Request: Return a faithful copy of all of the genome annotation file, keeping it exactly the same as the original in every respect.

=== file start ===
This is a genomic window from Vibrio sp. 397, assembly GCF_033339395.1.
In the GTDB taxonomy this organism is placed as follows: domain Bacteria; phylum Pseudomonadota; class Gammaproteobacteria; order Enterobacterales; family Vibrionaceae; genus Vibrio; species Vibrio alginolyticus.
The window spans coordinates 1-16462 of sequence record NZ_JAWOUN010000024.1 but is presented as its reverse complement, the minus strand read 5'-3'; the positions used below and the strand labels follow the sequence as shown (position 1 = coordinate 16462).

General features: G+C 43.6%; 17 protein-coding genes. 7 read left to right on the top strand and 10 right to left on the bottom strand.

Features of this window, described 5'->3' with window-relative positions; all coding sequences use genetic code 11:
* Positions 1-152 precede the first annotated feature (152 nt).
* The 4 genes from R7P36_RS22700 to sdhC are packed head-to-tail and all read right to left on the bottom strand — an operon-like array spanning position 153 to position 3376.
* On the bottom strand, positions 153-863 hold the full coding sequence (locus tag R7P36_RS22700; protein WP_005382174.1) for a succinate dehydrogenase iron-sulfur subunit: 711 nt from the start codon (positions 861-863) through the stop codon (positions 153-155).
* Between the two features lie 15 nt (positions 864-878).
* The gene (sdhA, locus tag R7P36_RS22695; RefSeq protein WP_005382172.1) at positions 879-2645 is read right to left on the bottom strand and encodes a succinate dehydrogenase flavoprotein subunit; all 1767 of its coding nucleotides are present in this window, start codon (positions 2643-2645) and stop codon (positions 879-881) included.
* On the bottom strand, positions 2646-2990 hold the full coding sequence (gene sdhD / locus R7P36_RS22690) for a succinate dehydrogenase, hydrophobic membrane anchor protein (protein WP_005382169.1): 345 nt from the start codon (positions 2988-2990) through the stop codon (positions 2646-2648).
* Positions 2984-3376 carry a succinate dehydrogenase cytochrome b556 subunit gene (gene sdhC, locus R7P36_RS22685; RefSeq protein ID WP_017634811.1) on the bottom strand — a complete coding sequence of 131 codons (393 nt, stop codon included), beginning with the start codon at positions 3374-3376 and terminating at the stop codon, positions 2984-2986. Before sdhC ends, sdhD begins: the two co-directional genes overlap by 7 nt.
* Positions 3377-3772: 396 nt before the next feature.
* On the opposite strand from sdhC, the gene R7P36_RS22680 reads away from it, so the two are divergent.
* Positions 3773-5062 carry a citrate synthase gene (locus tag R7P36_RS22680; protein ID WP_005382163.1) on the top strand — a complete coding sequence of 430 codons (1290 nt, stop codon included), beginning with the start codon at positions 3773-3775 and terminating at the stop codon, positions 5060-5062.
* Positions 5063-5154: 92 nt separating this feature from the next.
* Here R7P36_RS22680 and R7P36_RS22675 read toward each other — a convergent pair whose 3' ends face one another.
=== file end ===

This is a genomic window from Vibrio sp. 397, assembly GCF_033339395.1.
In the GTDB taxonomy this organism is placed as follows: domain Bacteria; phylum Pseudomonadota; class Gammaproteobacteria; order Enterobacterales; family Vibrionaceae; genus Vibrio; species Vibrio alginolyticus.
The window spans coordinates 1-16462 of sequence record NZ_JAWOUN010000024.1 but is presented as its reverse complement, the minus strand read 5'-3'; the positions used below and the strand labels follow the sequence as shown (position 1 = coordinate 16462).

General features: G+C 43.6%; 17 protein-coding genes. 7 read left to right on the top strand and 10 right to left on the bottom strand.

Features of this window, described 5'->3' with window-relative positions; all coding sequences use genetic code 11:
* Positions 1-152 precede the first annotated feature (152 nt).
* The 4 genes from R7P36_RS22700 to sdhC are packed head-to-tail and all read right to left on the bottom strand — an operon-like array spanning position 153 to position 3376.
* On the bottom strand, positions 153-863 hold the full coding sequence (locus tag R7P36_RS22700; protein WP_005382174.1) for a succinate dehydrogenase iron-sulfur subunit: 711 nt from the start codon (positions 861-863) through the stop codon (positions 153-155).
* Between the two features lie 15 nt (positions 864-878).
* The gene (sdhA, locus tag R7P36_RS22695; RefSeq protein WP_005382172.1) at positions 879-2645 is read right to left on the bottom strand and encodes a succinate dehydrogenase flavoprotein subunit; all 1767 of its coding nucleotides are present in this window, start codon (positions 2643-2645) and stop codon (positions 879-881) included.
* On the bottom strand, positions 2646-2990 hold the full coding sequence (gene sdhD / locus R7P36_RS22690) for a succinate dehydrogenase, hydrophobic membrane anchor protein (protein WP_005382169.1): 345 nt from the start codon (positions 2988-2990) through the stop codon (positions 2646-2648).
* Positions 2984-3376 carry a succinate dehydrogenase cytochrome b556 subunit gene (gene sdhC, locus R7P36_RS22685; RefSeq protein ID WP_017634811.1) on the bottom strand — a complete coding sequence of 131 codons (393 nt, stop codon included), beginning with the start codon at positions 3374-3376 and terminating at the stop codon, positions 2984-2986. Before sdhC ends, sdhD begins: the two co-directional genes overlap by 7 nt.
* Positions 3377-3772: 396 nt before the next feature.
* On the opposite strand from sdhC, the gene R7P36_RS22680 reads away from it, so the two are divergent.
* Positions 3773-5062 carry a citrate synthase gene (locus tag R7P36_RS22680; protein ID WP_005382163.1) on the top strand — a complete coding sequence of 430 codons (1290 nt, stop codon included), beginning with the start codon at positions 3773-3775 and terminating at the stop codon, positions 5060-5062.
* Positions 5063-5154: 92 nt separating this feature from the next.
* Here R7P36_RS22680 and R7P36_RS22675 read toward each other — a convergent pair whose 3' ends face one another.